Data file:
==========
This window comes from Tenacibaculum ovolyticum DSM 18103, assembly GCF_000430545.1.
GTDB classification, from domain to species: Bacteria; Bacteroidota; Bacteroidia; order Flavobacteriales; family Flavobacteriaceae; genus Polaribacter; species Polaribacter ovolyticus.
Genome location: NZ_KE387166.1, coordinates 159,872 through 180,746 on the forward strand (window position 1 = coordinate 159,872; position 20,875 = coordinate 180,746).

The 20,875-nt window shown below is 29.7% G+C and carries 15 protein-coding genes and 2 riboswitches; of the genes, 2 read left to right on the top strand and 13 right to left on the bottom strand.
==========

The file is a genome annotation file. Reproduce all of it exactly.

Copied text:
This window comes from Tenacibaculum ovolyticum DSM 18103, assembly GCF_000430545.1.
GTDB classification, from domain to species: Bacteria; Bacteroidota; Bacteroidia; order Flavobacteriales; family Flavobacteriaceae; genus Polaribacter; species Polaribacter ovolyticus.
Genome location: NZ_KE387166.1, coordinates 159,872 through 180,746 on the forward strand (window position 1 = coordinate 159,872; position 20,875 = coordinate 180,746).

The 20,875-nt window shown below is 29.7% G+C and carries 15 protein-coding genes and 2 riboswitches; of the genes, 2 read left to right on the top strand and 13 right to left on the bottom strand.